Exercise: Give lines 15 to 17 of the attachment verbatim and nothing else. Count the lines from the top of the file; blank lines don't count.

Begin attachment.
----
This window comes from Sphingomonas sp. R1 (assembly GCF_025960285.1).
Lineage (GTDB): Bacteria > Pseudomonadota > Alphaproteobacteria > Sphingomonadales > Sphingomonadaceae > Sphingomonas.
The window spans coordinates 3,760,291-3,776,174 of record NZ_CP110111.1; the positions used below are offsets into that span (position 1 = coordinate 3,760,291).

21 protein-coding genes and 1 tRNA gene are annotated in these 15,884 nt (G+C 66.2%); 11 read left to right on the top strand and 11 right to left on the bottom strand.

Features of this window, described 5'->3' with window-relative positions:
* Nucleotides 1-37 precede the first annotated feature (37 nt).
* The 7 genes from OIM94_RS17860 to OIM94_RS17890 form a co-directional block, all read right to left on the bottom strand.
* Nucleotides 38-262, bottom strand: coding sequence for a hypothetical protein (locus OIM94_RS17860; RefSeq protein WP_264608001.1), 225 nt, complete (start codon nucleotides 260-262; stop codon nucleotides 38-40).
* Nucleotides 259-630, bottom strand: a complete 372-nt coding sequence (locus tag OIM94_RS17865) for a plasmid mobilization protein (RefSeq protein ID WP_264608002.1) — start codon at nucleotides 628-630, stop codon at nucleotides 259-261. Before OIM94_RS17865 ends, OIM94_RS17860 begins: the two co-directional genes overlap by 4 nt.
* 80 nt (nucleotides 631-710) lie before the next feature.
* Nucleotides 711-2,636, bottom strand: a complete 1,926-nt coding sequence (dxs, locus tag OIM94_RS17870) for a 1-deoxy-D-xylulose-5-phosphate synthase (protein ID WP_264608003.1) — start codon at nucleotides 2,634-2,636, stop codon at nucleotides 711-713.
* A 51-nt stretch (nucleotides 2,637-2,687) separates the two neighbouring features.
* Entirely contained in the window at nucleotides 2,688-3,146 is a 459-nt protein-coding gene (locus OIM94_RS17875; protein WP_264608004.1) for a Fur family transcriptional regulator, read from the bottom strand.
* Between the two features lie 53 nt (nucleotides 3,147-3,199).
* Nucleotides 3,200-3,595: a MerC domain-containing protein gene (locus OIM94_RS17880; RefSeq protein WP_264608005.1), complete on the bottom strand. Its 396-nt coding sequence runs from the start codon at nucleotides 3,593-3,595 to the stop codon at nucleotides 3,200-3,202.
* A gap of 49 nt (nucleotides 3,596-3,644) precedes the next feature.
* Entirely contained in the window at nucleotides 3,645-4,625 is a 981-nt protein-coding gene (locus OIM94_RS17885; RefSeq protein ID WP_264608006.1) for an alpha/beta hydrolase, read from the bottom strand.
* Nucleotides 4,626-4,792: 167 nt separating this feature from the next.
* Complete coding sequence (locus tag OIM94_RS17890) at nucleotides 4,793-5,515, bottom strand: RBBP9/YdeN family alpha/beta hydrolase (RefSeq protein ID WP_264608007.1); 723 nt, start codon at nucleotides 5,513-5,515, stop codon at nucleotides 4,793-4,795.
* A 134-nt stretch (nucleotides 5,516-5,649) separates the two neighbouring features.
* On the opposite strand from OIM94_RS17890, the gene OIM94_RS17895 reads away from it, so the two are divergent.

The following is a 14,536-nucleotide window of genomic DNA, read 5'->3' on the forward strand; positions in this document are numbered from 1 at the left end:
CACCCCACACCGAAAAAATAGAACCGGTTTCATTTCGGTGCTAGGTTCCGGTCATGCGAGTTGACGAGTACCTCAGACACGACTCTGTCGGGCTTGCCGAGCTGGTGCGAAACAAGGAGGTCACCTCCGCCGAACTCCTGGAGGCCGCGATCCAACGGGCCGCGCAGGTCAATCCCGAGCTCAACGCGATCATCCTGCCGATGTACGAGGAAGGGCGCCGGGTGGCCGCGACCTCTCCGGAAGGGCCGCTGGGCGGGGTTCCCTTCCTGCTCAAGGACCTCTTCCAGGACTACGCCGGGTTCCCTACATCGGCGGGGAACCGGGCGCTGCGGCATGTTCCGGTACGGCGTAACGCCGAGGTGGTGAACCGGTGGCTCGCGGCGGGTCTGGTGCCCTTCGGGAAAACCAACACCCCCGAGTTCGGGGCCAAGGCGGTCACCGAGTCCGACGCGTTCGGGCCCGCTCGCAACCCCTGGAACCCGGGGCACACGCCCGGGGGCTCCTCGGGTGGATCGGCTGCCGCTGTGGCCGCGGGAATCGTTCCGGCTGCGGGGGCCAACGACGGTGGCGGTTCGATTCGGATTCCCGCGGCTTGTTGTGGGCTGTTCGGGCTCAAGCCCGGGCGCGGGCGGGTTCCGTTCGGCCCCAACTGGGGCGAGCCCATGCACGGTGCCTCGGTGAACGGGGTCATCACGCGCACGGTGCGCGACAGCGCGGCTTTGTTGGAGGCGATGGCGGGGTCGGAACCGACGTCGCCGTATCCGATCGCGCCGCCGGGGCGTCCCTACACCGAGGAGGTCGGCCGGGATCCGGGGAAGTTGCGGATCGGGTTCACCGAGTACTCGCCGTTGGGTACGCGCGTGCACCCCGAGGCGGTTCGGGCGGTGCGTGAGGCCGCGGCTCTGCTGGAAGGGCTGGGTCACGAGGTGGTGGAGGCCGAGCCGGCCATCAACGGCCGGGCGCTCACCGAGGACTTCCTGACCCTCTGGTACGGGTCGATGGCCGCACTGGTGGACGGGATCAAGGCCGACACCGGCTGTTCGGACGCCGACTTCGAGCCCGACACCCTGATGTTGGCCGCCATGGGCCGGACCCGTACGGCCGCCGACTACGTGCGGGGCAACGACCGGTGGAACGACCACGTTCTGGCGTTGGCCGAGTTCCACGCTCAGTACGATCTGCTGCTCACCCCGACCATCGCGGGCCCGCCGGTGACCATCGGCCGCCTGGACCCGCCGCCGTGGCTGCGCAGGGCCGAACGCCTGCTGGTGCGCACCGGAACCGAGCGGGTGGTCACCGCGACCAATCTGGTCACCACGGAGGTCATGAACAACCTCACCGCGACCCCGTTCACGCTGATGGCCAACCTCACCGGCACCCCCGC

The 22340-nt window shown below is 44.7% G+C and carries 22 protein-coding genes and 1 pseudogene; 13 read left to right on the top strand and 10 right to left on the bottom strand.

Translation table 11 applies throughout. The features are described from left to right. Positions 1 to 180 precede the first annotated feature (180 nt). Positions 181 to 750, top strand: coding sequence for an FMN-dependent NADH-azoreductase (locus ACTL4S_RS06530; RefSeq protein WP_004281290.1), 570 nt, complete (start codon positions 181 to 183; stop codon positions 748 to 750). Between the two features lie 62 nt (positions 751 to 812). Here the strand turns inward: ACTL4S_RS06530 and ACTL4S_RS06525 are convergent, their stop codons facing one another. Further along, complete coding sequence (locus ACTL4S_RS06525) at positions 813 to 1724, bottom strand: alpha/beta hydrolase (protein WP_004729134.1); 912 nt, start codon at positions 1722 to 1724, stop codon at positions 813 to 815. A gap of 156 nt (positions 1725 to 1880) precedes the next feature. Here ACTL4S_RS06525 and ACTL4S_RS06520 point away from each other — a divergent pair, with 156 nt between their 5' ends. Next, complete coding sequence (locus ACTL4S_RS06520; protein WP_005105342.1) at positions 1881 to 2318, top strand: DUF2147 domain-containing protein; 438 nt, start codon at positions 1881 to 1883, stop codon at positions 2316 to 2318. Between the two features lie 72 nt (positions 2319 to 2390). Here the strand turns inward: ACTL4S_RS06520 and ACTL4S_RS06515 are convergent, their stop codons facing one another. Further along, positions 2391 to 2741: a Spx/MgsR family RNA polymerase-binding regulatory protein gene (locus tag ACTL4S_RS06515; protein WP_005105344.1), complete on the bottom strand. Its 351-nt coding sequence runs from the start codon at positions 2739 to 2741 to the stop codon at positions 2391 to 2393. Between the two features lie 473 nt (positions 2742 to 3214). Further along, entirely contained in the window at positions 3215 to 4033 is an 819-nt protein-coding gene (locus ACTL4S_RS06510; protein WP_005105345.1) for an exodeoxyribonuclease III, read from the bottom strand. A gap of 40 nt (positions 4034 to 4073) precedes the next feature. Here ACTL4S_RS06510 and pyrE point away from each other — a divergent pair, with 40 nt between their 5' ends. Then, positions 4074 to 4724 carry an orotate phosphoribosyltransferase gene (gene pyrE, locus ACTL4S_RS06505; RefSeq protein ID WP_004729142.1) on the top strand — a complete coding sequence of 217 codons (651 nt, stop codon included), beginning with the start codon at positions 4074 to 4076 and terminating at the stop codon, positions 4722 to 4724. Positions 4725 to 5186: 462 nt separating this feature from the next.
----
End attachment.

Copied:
* Nucleotides 3,200-3,595: a MerC domain-containing protein gene (locus OIM94_RS17880; RefSeq protein WP_264608005.1), complete on the bottom strand. Its 396-nt coding sequence runs from the start codon at nucleotides 3,593-3,595 to the stop codon at nucleotides 3,200-3,202.
* A gap of 49 nt (nucleotides 3,596-3,644) precedes the next feature.
* Entirely contained in the window at nucleotides 3,645-4,625 is a 981-nt protein-coding gene (locus OIM94_RS17885; RefSeq protein ID WP_264608006.1) for an alpha/beta hydrolase, read from the bottom strand.